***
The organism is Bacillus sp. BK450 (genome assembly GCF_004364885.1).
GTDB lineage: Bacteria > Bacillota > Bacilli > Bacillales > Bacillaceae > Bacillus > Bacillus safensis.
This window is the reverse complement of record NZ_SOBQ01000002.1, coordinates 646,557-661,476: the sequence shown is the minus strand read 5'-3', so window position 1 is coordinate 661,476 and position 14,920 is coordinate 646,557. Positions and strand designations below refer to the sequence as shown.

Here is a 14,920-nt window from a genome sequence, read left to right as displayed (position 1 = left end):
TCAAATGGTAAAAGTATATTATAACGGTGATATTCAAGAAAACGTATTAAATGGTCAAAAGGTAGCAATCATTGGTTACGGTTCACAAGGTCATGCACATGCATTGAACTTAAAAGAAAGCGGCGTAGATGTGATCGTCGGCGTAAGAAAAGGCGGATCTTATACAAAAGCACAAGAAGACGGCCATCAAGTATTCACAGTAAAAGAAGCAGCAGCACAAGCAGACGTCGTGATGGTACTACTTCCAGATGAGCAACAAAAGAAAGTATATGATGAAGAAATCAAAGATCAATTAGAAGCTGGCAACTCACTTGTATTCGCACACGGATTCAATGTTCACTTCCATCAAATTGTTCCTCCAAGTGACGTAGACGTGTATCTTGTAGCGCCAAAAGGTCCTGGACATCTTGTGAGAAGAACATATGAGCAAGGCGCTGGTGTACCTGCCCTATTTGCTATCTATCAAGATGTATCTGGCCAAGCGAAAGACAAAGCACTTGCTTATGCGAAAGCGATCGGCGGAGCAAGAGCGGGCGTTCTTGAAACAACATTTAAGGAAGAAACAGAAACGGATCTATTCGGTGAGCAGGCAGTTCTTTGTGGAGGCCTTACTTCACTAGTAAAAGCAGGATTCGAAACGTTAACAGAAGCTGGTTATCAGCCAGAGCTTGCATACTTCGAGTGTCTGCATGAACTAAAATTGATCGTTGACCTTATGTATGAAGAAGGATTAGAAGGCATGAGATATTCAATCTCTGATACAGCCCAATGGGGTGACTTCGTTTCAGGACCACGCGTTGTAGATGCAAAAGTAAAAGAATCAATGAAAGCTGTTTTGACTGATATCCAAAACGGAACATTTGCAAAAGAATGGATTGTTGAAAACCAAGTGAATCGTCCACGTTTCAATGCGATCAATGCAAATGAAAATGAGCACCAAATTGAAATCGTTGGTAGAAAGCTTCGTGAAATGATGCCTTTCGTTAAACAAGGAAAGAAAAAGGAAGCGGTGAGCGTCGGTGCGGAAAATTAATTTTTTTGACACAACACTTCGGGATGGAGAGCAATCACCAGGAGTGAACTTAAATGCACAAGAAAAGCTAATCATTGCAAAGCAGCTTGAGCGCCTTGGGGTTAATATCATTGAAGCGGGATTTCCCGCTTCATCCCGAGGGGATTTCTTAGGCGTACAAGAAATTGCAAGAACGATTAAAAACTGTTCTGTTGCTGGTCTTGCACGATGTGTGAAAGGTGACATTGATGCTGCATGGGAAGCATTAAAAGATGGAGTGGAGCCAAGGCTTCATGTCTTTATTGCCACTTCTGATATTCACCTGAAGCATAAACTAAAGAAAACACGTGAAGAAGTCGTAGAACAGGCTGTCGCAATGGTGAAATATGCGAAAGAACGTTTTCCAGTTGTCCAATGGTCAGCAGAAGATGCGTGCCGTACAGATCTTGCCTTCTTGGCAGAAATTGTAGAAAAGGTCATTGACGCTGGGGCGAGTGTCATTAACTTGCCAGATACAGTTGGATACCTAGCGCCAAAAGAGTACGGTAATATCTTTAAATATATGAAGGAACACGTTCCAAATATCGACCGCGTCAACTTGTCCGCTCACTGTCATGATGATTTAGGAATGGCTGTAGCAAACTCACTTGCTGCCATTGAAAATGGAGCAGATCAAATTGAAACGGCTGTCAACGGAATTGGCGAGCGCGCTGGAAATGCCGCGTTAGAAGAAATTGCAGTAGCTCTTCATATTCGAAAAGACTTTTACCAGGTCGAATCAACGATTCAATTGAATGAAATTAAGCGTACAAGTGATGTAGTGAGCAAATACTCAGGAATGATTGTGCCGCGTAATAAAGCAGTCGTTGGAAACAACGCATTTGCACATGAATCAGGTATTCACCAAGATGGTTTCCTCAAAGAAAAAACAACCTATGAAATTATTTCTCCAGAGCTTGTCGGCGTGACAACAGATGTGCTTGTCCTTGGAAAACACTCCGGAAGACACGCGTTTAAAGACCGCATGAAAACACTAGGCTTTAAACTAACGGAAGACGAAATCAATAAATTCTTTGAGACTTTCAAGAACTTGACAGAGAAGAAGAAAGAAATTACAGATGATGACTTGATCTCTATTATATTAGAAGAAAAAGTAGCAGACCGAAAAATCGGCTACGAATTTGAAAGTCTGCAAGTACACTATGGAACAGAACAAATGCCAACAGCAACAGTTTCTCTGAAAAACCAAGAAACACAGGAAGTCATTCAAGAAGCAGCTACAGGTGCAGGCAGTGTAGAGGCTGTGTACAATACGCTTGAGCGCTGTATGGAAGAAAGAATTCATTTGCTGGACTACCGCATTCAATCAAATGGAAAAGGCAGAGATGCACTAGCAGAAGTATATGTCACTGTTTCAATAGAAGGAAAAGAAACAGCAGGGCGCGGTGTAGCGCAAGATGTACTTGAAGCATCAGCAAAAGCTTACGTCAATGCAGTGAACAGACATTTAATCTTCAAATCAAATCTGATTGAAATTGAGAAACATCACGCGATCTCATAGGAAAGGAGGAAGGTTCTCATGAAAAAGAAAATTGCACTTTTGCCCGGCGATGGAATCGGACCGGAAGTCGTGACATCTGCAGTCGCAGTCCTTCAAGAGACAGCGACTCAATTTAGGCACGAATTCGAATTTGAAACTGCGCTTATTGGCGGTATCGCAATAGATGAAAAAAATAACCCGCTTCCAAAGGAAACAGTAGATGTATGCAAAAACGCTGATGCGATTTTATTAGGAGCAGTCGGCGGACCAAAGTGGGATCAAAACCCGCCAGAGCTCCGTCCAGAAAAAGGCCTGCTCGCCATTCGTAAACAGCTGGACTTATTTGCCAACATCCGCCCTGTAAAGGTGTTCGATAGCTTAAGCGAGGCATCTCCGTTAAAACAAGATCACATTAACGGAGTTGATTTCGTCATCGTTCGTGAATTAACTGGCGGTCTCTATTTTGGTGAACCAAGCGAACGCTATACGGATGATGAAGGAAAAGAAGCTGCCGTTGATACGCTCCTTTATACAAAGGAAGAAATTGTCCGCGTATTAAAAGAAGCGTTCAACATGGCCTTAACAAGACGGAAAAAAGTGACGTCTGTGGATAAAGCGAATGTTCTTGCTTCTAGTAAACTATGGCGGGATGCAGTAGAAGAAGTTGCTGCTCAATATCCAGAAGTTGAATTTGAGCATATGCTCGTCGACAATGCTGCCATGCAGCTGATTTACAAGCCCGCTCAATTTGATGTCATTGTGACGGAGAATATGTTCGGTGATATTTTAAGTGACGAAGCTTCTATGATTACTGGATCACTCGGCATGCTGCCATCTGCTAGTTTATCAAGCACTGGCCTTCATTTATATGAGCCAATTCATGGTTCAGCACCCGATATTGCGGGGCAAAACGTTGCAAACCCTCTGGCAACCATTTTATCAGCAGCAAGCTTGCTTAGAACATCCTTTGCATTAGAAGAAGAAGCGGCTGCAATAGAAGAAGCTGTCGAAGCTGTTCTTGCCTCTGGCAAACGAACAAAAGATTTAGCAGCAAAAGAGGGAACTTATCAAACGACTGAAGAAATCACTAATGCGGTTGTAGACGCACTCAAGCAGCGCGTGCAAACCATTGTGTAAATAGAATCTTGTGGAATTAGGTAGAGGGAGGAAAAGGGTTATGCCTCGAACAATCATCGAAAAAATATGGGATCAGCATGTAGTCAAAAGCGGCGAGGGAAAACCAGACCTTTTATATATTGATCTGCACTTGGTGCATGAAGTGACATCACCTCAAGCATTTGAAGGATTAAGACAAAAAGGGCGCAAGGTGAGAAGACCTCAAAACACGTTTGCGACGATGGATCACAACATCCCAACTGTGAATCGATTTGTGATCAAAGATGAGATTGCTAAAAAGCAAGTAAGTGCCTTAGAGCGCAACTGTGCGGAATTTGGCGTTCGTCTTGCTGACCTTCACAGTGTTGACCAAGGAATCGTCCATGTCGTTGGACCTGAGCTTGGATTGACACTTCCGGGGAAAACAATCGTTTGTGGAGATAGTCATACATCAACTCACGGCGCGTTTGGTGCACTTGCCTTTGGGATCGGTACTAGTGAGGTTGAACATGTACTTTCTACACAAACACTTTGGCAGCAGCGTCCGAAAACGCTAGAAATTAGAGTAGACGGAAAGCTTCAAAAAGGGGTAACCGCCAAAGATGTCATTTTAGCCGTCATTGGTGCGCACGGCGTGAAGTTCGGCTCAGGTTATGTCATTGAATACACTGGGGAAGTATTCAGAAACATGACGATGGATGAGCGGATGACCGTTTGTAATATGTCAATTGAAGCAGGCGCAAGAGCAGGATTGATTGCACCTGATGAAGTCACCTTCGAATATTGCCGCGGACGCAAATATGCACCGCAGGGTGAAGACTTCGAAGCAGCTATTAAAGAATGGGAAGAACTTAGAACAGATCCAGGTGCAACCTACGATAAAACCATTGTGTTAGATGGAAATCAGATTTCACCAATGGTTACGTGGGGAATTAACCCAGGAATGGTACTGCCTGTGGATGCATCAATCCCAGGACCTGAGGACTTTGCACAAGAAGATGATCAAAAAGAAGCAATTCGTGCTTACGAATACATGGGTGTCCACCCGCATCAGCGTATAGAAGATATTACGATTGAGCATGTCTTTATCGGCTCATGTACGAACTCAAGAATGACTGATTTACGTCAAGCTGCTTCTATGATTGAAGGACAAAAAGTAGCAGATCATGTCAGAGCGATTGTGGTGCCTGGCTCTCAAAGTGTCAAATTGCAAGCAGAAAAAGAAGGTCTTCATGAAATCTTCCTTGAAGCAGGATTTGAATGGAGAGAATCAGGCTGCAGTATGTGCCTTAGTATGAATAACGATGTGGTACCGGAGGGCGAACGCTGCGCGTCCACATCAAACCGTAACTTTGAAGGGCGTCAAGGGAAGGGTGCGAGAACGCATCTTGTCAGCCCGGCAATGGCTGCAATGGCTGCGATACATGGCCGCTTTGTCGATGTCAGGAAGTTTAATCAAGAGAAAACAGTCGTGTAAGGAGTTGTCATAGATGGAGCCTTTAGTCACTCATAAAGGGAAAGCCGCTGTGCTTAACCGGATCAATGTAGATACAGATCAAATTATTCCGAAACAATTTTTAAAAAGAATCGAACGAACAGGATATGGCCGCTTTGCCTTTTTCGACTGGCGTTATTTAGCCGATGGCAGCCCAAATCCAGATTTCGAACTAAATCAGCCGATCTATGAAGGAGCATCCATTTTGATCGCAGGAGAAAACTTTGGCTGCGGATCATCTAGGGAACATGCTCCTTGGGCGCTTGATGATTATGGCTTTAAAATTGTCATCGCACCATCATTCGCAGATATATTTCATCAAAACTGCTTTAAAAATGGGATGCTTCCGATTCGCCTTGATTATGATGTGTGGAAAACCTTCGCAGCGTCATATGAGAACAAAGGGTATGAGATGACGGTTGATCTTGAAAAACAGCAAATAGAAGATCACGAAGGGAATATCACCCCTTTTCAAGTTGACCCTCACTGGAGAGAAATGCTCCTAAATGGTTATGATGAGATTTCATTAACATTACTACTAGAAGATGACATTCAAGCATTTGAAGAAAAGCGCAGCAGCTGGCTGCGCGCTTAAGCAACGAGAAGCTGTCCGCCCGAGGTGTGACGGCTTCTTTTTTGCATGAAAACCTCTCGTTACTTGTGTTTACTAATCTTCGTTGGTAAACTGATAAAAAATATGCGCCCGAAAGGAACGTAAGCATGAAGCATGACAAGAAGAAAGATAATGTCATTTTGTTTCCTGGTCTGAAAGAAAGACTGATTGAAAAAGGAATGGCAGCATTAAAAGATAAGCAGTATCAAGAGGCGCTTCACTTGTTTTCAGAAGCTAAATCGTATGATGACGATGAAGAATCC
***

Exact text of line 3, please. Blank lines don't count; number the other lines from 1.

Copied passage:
This window is the reverse complement of record NZ_SOBQ01000002.1, coordinates 646,557-661,476: the sequence shown is the minus strand read 5'-3', so window position 1 is coordinate 661,476 and position 14,920 is coordinate 646,557. Positions and strand designations below refer to the sequence as shown.